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Review: Korn and Limp Bizkit triumph at Wembley

Pioneers of nu-metal Korn and Limp Bizkit offer far more than simple nostalgia on their co-headline tour.

Long time friends, having collaborated on All In The Family back in 1998, Korn and Limp Bizkit both carry notable nu-metal credentials. The former dropped their self-titled debut in 1994, long-since heralded as the birth of the genre. Limp Bizkit were then instrumental in the alternative sound’s rise to the mainstream, with their 1999 release Significant Other introducing wider audiences to the likes of Nookie and Break Stuff.

Although the bands have aged, as have the songs and their encompassing genre, tonight falls outside of the realms of pure nostalgia, particularly for Korn who close the evening in impressive style. But first Limp Bizkit whip Wembley Arena into a veritable frenzy, led by the charismatic Fred Durst who bounds around the vast stage with a newfound enthusiasm. The response is equally as boisterous, with the refrains from the likes of My Way and My Generation reverberating around the arena through both the band’s heart-shockingly heavy bass and the thousands of voices.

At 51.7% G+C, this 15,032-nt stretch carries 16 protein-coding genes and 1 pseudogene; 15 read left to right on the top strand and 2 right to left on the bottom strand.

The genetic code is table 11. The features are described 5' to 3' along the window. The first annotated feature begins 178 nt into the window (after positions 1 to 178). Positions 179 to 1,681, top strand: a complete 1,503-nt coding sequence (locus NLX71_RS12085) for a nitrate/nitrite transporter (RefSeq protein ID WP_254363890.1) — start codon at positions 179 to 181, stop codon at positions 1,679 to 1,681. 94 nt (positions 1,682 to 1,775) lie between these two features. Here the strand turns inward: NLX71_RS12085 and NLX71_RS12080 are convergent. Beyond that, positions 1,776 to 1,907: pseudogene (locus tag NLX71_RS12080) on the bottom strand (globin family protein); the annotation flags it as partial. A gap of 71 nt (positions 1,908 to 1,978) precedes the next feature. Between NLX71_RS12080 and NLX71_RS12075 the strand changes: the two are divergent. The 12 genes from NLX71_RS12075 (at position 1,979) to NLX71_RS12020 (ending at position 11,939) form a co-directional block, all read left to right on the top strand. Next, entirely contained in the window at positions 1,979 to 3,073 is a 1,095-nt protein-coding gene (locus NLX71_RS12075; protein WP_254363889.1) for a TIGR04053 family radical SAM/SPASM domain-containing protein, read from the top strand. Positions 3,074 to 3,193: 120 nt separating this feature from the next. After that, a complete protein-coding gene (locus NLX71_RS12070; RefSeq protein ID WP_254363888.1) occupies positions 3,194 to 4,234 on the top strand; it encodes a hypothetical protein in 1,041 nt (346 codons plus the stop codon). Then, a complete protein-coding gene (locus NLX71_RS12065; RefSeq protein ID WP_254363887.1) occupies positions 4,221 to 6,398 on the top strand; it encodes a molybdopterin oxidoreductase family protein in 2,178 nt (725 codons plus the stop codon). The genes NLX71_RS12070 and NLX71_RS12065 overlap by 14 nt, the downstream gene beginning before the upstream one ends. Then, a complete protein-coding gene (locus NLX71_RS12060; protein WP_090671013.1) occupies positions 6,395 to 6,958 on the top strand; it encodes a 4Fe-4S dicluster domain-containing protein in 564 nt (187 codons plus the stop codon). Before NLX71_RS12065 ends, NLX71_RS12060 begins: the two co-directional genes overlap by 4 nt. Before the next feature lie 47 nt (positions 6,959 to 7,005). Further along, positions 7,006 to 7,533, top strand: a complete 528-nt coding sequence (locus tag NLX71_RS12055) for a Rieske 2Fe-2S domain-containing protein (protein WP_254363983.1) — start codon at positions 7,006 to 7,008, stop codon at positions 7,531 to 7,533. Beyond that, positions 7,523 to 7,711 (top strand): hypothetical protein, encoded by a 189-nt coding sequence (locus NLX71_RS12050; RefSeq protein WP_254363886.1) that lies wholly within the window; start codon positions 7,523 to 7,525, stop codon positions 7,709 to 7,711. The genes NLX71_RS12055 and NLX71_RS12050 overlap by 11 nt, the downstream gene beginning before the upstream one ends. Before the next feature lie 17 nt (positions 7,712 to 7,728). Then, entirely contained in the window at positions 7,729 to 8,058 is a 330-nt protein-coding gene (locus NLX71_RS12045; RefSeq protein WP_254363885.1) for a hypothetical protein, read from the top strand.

It’s far from novelty, even as Durst laughs following an interlude of Lil Jon’s Turn Down For What, a more than fitting break in the Bizkit repertoire. By the time the band close with Take A Look Around, the audience are immeasurably fired up, be it the dread-donning diehard or the shirtless mosh lover. Limp Bizkit remain the party bringers for the rejects.

Korn present a different side of the same coin; not necessarily destined to inject the same jubilant spirit but instead demonstrating a continued live prowess they’ve not brought to tonight’s venue since 2002. The relatively short set (due to their co-headline status) sees the band blast out a cross-section of their back-catalogue, including this year’s The Serenity Of Suffering. There’s even fan-pleasing appearances of Shoots & Ladders and Twist, met with deafening approval.

Yet not to be upstaged by the likes of Limp Bizkit, Korn pull out their relative party bangers too. A cover of Word Up, appearing on their first Greatest Hits compendium, brings Wembley to its dancing feet, as does the rap inspired Ya’ll Want A Single. These sit comfortably among their heavier tracks, be it the visceral Here To Stay or the haunting Falling Away From Me.

All the while there’s a clever balance between nostalgia, their contemporary tracks and their sheer brilliance in a live setting. The production is minimal, moving away from anything that could be classed as gimmicky. Instead both Korn and Limp Bizkit offer a choice to the audience; celebrate a time gone by, or enjoy a rejuvenated and continued era of alternative music. Tongiht, neither choice is wrong.

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